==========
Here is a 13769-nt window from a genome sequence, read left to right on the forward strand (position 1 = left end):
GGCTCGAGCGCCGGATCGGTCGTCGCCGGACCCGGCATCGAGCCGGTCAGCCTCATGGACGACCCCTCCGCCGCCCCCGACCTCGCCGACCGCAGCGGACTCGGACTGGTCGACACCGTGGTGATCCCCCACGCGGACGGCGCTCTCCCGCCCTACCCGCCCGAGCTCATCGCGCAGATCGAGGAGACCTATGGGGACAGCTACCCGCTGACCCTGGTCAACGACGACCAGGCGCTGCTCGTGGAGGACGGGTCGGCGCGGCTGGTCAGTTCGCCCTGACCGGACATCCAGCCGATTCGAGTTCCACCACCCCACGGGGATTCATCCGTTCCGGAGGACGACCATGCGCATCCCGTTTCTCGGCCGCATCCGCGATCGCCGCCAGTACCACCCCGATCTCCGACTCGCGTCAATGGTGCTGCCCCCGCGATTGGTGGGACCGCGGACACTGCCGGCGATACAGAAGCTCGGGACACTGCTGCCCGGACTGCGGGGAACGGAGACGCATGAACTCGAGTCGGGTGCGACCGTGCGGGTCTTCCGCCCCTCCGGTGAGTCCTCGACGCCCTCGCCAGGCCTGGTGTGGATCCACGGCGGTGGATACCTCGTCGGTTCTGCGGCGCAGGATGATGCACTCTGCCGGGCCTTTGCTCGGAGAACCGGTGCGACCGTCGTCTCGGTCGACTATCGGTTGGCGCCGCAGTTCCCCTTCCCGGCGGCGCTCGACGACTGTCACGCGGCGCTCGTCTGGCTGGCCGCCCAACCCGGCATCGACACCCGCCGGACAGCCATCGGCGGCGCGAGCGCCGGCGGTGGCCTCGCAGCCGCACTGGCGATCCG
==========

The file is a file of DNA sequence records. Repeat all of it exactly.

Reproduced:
Here is a 13769-nt window from a genome sequence, read left to right on the forward strand (position 1 = left end):
GGCTCGAGCGCCGGATCGGTCGTCGCCGGACCCGGCATCGAGCCGGTCAGCCTCATGGACGACCCCTCCGCCGCCCCCGACCTCGCCGACCGCAGCGGACTCGGACTGGTCGACACCGTGGTGATCCCCCACGCGGACGGCGCTCTCCCGCCCTACCCGCCCGAGCTCATCGCGCAGATCGAGGAGACCTATGGGGACAGCTACCCGCTGACCCTGGTCAACGACGACCAGGCGCTGCTCGTGGAGGACGGGTCGGCGCGGCTGGTCAGTTCGCCCTGACCGGACATCCAGCCGATTCGAGTTCCACCACCCCACGGGGATTCATCCGTTCCGGAGGACGACCATGCGCATCCCGTTTCTCGGCCGCATCCGCGATCGCCGCCAGTACCACCCCGATCTCCGACTCGCGTCAATGGTGCTGCCCCCGCGATTGGTGGGACCGCGGACACTGCCGGCGATACAGAAGCTCGGGACACTGCTGCCCGGACTGCGGGGAACGGAGACGCATGAACTCGAGTCGGGTGCGACCGTGCGGGTCTTCCGCCCCTCCGGTGAGTCCTCGACGCCCTCGCCAGGCCTGGTGTGGATCCACGGCGGTGGATACCTCGTCGGTTCTGCGGCGCAGGATGATGCACTCTGCCGGGCCTTTGCTCGGAGAACCGGTGCGACCGTCGTCTCGGTCGACTATCGGTTGGCGCCGCAGTTCCCCTTCCCGGCGGCGCTCGACGACTGTCACGCGGCGCTCGTCTGGCTGGCCGCCCAACCCGGCATCGACACCCGCCGGACAGCCATCGGCGGCGCGAGCGCCGGCGGTGGCCTCGCAGCCGCACTGGCGATCCG